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Asset Allocation

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Asset Allocation Week 4 Asset Allocation: The Fundamental Question How do you allocate your assets amongst different assets? There are literally thousands of assets ... – PowerPoint PPT presentation

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Title: Asset Allocation


1
Asset Allocation
  • Week 4

2
Asset Allocation The Fundamental Question
  • How do you allocate your assets amongst different
    assets?
  • There are literally thousands of assets available
    to you for investment purposes. Which ones will
    you invest in, and how much will you invest in
    each of these?
  • In this class, we will limit our discussion only
    to the universe of stocks and one risk-free asset
    (the Treasury). However, the same ideas can be
    extended to any set of risky assets, like real
    estate, hedge fund investments, etc.
  • We can divide this question into two separate
    decisions.

3
The Two Decisions
  • How do you allocate your assets amongst different
    assets? There are two decisions that you have to
    make
  • A. How will you allocate between the risk-free
    asset and the portfolio of risky assets (stocks)?
  • To figure this out, ask yourself this question
    Of all the money you have available to you for
    investment, how much do you want to keep in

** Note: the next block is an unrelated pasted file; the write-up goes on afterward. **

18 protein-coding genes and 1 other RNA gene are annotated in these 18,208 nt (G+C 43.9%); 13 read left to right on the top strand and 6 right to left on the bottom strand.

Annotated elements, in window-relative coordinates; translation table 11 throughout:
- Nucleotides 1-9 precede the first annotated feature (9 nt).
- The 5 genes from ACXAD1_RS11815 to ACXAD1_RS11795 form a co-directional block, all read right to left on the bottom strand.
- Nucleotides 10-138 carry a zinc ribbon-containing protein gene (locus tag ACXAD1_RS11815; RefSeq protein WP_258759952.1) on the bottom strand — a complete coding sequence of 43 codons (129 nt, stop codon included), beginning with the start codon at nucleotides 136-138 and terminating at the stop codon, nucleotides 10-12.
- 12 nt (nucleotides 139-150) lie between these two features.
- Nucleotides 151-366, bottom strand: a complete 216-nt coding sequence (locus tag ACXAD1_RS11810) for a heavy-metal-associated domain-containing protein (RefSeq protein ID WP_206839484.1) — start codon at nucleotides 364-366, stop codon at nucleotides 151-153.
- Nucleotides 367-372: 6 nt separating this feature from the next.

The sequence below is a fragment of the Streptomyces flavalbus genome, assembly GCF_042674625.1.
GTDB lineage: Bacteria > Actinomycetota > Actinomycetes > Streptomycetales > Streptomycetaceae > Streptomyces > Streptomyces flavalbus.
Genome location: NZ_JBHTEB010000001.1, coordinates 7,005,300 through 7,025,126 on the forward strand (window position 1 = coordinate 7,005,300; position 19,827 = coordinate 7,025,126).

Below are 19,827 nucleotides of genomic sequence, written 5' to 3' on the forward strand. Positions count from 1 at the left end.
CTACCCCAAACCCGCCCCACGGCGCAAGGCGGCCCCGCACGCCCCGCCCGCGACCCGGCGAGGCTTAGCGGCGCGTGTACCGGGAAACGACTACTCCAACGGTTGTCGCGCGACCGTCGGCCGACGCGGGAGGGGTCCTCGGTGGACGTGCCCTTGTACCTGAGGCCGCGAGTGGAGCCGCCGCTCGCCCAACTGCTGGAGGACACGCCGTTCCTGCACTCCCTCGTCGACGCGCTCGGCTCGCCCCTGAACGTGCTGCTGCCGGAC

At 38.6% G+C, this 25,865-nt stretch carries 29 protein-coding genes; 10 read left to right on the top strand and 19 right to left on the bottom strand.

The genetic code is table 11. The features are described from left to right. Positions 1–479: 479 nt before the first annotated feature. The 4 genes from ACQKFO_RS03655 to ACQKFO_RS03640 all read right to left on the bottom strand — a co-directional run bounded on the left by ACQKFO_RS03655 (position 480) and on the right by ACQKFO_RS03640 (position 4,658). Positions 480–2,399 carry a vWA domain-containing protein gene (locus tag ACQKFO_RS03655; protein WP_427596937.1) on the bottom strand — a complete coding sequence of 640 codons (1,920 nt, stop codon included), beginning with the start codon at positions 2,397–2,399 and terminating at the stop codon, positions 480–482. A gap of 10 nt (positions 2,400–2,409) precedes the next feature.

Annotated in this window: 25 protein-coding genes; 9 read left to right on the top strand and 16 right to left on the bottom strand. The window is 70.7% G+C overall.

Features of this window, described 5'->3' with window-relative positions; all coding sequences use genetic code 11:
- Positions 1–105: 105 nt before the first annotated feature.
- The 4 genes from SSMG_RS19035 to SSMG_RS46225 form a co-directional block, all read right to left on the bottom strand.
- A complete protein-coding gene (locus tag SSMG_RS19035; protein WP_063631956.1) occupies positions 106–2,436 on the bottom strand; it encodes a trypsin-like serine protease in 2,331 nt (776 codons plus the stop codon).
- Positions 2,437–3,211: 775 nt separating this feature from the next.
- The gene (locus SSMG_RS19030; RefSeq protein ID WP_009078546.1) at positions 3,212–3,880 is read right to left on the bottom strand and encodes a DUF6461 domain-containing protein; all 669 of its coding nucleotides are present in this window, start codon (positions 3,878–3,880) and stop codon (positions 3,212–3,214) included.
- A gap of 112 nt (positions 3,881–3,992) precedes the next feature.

cash?
  • We shall see that there is no best way to
    allocate your allocation will depend on your
    preferences and risk tolerance. Thus, your
    decision will depend on criteria like your
    current age, total wealth, current financial
    commitments, etc.
  • B. How will you allocate between different risky
    assets within the portfolio of risky assets.
  • We shall see that there is an optimal allocation
    between risky assets one best way to divide
    all your cash between the risky stocks.
  • This is the primary question we shall deal with
    over here.

4
Assumptions
  • Traditionally, when we decide asset allocation,
    we will assume that all the assets are fairly
    priced.
  • If, instead, one asset is not fairly priced (it
    is under- or over-valued), it may be optimal for
    you to simply allocate all your money into that
    one asset!
  • Moreover, we will assume that we know, or can
    estimate from past history, all that we need to
    know about the expected returns, volatilities,
    and correlations of our stocks.

5
The Objective of Allocation
  • What should be our objective when we decide to
    allocate between different assets?
  • For example, why should we not invest in only
    one asset? We may not wish to invest in one asset
    as one of our goals is to diversify (and, thus,
    reduce) risk.
  • Specifically, we will set our objective as Earn
    the highest return per unit of risk.
  • We will measure our return as excess returns R
    Rf
  • We will measure our risk by the volatility of the
    return. The volatility is the standard deviation
    of the return.

6
The Sharpe Ratio
  • Given our objective of maximizing the return per
    unit of risk, we will use a metric based on the
    expected return and volatility of the asset that
    is commonly known as the Sharpe Ratio.
  • The Sharpe ratio measures the tradeoff between
    risk and return for each portfolio.
  • Sharpe Ratio (R-Rf)/(Vol).
  • We will use the Sharpe ratio as our criteria for
    choosing between different allocations.

7
Maximizing the Sharpe Ratio
  • It is important to note that maximizing the
    Sharpe ratio, i.e., maximizing the excess return
    per unit of risk is not equivalent to either (a)